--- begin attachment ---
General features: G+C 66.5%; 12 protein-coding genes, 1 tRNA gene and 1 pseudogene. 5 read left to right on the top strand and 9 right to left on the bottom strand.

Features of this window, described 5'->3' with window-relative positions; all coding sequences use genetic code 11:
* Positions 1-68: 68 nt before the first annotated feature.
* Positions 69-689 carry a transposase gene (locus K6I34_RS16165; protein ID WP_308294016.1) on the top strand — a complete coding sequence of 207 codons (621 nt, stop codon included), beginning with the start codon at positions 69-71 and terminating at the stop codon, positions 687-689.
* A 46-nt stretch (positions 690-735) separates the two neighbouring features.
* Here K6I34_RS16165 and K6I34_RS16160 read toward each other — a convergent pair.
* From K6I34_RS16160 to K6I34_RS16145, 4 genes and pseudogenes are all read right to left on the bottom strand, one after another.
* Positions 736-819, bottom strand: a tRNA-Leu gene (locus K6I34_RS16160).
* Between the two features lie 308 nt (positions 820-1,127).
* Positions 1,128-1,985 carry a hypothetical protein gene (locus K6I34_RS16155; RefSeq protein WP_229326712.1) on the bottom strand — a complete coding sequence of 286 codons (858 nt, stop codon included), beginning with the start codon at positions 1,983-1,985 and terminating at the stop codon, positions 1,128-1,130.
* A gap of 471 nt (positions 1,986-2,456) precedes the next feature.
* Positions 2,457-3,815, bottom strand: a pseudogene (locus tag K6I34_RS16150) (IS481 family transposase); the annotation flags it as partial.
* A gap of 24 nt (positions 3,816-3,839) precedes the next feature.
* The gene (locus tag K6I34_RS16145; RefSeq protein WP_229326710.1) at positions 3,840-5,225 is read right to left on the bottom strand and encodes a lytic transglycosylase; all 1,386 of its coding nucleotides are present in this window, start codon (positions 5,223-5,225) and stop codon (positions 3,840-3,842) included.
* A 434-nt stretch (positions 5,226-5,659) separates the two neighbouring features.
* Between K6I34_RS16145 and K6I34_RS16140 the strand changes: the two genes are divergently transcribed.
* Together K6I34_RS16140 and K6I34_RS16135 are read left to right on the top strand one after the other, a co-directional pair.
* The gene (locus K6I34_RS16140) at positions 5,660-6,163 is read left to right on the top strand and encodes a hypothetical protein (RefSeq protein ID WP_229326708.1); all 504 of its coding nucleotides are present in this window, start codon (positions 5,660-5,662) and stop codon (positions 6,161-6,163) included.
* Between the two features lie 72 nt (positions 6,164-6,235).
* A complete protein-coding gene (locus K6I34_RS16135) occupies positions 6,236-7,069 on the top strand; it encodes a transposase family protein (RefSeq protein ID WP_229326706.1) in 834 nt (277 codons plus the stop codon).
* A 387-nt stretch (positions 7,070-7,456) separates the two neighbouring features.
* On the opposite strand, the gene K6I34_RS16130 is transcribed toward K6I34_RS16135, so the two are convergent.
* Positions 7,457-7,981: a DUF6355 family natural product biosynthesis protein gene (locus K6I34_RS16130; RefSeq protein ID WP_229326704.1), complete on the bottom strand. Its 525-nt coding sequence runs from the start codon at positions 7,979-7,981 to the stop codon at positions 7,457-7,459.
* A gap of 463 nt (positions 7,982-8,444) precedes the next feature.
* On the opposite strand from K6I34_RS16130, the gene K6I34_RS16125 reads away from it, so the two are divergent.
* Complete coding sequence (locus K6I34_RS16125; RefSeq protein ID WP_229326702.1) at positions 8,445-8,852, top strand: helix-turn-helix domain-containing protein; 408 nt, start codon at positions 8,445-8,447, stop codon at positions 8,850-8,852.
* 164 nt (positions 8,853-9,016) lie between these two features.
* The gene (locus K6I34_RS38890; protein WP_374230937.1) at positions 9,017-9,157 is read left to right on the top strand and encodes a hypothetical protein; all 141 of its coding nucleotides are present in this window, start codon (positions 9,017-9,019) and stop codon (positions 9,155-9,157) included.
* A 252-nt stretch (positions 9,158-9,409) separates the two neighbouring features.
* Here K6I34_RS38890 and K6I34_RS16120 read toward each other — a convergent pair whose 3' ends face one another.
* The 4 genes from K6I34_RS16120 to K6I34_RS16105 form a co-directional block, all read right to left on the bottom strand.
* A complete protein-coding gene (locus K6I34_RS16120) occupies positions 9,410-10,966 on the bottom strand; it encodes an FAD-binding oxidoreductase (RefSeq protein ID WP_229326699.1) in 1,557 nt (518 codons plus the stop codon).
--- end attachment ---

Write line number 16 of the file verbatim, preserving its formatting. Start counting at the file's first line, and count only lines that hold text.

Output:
* Between K6I34_RS16145 and K6I34_RS16140 the strand changes: the two genes are divergently transcribed.